(Nick Calathes profile)
But a scoring machine he is and he does it with such quiet efficiency that no one is ever certain how many points he got until they check the scorebook after the game.
"I asked his grandfather if he got 27 or 28 tonight," said Jason Williams, the former Gator point guard whose job these days is to keep Dwayne Wade and Shaquille O'Neal happy for the Miami Heat. "When he told me 44 it blew me away."
Williams wasn't the only one who was blown away Thursday night. The Auburndale Greyhounds had all the Nick Calathes they could handle and then some. The junior shooting/point guard who is firmly committed to the University of Florida scored 37 of his 44 points in the second half including 10 in overtime to lead Lake Howell to an 84-73 regional quarterfinal victory. The point total is spectacular but the way they were scored was so much within the framework of the game that this was an almost quiet 44. There were no rim-rattling dunks and three-balls weren't falling like rain drops from the heavens. He just scored. Quietly. Efficiently. Like a baby-faced assassin.
"It's like that all the time," said Lake Howell assistant coach Steve Kohn, whose son Reggie is the head coach for the Silver Hawks. "We'll finish a game and Reggie and I will think he had 21 or 23 or something like that and we'll find out he had 35 or 40. Even that game earlier this year when he had 50, we thought he had scored maybe 30. We wondered where he got all the points when we saw the box score.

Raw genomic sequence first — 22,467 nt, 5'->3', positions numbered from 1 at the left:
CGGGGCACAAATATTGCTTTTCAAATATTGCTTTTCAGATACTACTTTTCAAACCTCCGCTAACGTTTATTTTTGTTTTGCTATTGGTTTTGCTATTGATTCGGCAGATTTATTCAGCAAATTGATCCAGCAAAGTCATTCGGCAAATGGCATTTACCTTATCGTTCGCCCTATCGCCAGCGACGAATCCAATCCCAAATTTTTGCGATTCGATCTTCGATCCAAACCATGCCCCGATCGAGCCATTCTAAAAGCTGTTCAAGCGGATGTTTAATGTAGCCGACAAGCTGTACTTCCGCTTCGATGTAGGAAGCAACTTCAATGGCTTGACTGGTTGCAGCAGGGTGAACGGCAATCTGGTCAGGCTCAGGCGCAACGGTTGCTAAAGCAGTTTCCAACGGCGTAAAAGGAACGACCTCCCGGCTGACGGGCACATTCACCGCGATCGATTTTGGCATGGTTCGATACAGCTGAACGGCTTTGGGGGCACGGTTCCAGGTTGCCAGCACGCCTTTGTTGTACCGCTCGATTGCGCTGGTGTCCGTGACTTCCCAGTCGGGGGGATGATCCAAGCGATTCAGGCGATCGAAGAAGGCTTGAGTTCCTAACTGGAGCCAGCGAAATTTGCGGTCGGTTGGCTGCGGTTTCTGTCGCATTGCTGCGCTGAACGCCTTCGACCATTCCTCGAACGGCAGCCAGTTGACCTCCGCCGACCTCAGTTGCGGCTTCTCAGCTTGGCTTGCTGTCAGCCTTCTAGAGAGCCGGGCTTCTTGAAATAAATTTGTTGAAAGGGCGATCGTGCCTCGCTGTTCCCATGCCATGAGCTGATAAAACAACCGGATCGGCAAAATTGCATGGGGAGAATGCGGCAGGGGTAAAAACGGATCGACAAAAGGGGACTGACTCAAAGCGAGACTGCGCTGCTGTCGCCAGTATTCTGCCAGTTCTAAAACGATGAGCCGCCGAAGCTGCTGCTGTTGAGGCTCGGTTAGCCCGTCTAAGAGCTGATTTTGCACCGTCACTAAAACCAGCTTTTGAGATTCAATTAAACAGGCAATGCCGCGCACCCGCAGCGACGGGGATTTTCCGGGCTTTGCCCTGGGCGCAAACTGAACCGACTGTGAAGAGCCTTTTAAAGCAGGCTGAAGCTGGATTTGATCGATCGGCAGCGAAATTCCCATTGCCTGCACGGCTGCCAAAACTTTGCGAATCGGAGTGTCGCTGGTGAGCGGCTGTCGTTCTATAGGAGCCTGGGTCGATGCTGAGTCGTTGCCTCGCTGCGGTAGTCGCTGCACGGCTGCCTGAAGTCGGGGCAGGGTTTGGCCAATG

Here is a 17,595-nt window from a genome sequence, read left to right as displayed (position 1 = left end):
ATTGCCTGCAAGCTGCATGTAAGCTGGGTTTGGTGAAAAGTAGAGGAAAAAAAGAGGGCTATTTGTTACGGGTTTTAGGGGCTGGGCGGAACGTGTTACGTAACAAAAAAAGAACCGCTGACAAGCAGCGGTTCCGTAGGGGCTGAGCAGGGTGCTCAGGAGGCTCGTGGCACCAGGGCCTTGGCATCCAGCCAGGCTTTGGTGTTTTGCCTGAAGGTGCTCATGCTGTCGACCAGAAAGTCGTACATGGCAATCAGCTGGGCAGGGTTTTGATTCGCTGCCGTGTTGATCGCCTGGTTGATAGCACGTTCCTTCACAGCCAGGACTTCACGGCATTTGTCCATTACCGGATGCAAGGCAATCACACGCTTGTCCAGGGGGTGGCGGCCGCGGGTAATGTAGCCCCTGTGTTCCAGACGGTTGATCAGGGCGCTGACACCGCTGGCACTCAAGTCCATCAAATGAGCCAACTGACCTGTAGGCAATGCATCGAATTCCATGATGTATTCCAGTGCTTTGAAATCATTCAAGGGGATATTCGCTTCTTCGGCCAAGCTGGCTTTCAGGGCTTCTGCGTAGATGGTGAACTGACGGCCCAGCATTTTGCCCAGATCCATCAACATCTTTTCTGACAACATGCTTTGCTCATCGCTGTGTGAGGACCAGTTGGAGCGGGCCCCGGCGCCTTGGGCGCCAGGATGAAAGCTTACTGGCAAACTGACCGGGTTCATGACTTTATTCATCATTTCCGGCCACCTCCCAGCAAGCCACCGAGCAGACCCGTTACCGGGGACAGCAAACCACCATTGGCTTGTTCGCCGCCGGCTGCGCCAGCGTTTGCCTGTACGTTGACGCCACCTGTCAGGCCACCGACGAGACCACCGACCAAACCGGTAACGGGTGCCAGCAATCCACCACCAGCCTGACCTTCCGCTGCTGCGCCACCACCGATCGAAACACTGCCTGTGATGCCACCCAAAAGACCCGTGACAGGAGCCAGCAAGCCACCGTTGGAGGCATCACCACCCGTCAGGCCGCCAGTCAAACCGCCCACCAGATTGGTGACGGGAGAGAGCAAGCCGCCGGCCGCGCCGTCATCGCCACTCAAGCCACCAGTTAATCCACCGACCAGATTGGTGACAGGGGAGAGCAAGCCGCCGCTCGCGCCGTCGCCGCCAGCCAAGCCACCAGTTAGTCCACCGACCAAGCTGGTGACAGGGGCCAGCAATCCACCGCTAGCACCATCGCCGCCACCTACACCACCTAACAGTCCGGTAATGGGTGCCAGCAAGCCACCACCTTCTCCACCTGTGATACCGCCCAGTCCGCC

"He's a great scorer but he does it within the framework of the offense and the flow of the game. He doesn't hog the ball and he doesn't take wild, crazy shots."
Thursday night Calathes knocked down 16 of his 27 shots including three of seven from three-point range. Throughout the game and especially in the first half, he passed up open shots to get the ball to his teammates. He struggled to get an offensive rhythm in the first two quarters, particularly in the second when he scored just two points and missed his final four shots.
"I really played like crap in the first half," said Calathes, whose brother Pat plays for St. Joseph's. "I just couldn't get it going but I knew I had to step it up in the second half to help my team. I was really letting them down."
He had seven points, five rebounds and three steals in the first half, decent numbers, but certainly nothing close to what he normally does. He did some soul-searching during the break and came out determined to get his game untracked.
He started the second half with a pull-up jumper from 12 feet and then posted up Auburndale's shorter point guard for a little turnaround that also got him to the line where he was able to complete a three-pointer the old fashioned way. He followed that up by starting two fast breaks with his defense and finishing them with layups at the other end. By the time the third quarter ended, Calathes had 23 points but the Silver Hawks still couldn't shake free from Auburndale.
He followed that up with an 11-point fourth quarter but four Lake Howell turnovers in the final three minutes helped Auburndale get a 67-67 tie at the end of regulation. Calathes went 4-5 from the floor in the fourth quarter including a three-pointer. He hit a pair of free throws with 50 seconds remaining in regulation to tie the score at 67-67 and send it into overtime. Calathes scored 34 points in regulation.
Once in overtime, Calathes got the Silver Hawks out to a five-point lead with a driving layup and a three pointer. Lake Howell forced a turnover at the 2:03 mark and Auburndale was forced to foul. From there it became a steady parade to the foul line that sealed Lake Howell's 24th win of the season and a trip to the regional semifinals at home next Tuesday against Tampa Wharton.